I’m just saying it’s not exactly the most logical next step. PA to AD (or production coordinator) is kind of a straight line, whereas an AD jumping into the office is a bit of a left turn.

    As for being in the writers’ room, I understand the apprenticeship aspect of it. In fact, I’ve covered that very topic in the past.

    My point is, you hire (and fire) an assistant based on his assisting abilities, not his writing abilities. If there’s a correlation between the two, it’s probably negative. But that doesn’t change the fact that many good assistants get undeserved writing assignments and, I suspect, many good writers have been fired before they got their chance, because they got the cole slaw instead the potato salad.

  7. I worked as an Intern for Matthew McConaughey for almost 4 months. Aside from answering phones and emails he had me washing dishes, sweeping the porch, and going on beer runs. It didn’t hit me for the first month that I wasn’t learning anything and they had no intention of seeing me succeed. What are your long term aspirations? writing? directing?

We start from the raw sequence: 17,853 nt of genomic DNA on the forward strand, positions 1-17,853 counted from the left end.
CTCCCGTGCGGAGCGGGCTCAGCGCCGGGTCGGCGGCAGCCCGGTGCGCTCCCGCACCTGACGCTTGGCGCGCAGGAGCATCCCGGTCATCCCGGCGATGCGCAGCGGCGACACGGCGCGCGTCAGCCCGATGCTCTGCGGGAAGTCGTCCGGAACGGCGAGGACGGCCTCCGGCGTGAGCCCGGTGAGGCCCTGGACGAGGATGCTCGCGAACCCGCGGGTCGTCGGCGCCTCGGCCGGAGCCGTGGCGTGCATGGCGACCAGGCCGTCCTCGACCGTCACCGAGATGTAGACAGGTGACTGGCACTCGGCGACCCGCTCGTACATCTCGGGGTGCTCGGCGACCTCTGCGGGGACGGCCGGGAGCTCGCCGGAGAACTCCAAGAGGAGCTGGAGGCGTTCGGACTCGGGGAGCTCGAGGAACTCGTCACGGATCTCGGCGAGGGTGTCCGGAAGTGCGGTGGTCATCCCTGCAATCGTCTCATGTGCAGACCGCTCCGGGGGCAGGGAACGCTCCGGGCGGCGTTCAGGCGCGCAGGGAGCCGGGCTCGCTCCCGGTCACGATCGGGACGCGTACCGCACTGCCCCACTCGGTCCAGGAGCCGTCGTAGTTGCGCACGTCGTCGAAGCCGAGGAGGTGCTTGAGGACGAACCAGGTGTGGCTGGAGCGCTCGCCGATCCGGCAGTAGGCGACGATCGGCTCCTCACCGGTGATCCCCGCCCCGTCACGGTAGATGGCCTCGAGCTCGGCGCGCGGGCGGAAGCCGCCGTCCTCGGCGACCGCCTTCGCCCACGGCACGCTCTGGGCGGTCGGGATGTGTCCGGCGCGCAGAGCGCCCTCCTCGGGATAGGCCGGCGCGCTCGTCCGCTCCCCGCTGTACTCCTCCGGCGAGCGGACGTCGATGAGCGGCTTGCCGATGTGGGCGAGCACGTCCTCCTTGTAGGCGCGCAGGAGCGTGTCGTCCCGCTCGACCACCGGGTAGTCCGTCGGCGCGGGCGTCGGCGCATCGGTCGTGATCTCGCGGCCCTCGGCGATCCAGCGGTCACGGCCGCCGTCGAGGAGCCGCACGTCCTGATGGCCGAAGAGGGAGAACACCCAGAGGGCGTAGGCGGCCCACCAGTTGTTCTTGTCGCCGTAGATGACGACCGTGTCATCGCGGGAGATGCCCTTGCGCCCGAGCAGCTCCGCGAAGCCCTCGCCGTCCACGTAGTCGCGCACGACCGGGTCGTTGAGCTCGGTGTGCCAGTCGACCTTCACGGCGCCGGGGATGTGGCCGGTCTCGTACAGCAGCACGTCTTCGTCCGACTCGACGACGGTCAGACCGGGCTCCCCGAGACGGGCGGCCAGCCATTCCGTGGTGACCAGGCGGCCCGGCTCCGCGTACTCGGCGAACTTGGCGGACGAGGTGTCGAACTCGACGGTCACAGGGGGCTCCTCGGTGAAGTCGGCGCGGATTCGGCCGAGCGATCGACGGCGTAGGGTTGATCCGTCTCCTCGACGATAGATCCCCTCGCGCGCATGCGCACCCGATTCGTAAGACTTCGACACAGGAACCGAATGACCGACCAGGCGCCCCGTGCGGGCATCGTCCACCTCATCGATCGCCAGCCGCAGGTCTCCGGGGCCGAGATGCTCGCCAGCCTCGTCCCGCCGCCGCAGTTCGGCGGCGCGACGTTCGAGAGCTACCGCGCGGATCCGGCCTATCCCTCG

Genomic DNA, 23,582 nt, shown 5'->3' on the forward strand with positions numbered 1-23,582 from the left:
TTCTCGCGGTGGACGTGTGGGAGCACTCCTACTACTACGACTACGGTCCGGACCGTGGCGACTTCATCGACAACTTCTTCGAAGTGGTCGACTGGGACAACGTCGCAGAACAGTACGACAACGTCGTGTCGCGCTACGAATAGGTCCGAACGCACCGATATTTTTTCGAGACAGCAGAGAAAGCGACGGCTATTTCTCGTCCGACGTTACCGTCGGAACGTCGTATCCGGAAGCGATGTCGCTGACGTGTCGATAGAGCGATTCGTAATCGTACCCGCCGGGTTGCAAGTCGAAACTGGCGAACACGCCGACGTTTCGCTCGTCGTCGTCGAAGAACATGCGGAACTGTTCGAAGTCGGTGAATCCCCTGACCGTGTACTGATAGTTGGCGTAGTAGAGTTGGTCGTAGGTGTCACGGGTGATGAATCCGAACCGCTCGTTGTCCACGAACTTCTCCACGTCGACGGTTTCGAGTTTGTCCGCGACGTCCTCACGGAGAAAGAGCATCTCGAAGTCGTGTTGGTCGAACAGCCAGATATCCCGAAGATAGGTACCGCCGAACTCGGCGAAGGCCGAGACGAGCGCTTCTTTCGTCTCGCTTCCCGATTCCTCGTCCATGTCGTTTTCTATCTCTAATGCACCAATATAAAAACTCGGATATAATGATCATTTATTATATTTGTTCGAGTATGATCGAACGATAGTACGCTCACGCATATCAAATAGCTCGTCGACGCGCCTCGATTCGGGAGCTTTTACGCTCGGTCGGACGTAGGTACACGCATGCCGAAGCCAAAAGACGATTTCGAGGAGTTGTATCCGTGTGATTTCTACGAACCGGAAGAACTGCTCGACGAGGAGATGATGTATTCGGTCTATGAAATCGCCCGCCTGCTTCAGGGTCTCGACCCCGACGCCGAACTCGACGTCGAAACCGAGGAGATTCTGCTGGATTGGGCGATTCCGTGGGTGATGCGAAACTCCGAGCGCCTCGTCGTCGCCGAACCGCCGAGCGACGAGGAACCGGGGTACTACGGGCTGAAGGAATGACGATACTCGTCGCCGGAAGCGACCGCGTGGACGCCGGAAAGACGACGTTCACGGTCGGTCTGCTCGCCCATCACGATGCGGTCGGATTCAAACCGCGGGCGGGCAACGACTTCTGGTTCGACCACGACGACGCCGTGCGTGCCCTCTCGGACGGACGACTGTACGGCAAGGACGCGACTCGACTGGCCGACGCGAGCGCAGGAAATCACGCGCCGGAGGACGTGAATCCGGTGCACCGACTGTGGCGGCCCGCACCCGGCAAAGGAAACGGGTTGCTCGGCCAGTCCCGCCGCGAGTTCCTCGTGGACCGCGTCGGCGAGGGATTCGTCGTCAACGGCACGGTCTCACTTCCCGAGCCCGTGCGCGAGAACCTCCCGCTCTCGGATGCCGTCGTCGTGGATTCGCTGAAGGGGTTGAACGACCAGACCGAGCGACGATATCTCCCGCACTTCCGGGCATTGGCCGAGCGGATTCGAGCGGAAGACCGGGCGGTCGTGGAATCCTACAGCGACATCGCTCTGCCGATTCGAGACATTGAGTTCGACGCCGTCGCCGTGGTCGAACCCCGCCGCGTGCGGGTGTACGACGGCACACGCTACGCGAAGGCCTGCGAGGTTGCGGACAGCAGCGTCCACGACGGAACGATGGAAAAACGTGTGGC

8. You don’t think UPMs need an understanding of the production process that can be gained by being involved in that process? You don’t think you’re learning things every day that would make you a good UPM if you chose that career path? Yikes. I’d say “open your eyes” except I know from your blog that you DO see what’s going on around you. I guess you don’t value that experience?

    As for my department, Writer’s Assistants often attend story meetings, do research, clean up outlines while typing them, and write ancillary materials. If it’s a friendly office they’ve had a chance to throw out ideas. So their boss has had a chance to assess their abilities up close. You don’t get promoted from assistant to writer for being good at getting lunch — getting lunch is indeed the “dues you pay” to have the chance to observe and participate in the job that you are aiming for.

  9. This post reminds me of the Peter Principle…

    “In a Hierarchy Every Employee Tends to Rise to His Level of Incompetence.”
    If you can’t do the job, you stay in that job. If you can do the job, then you get promoted.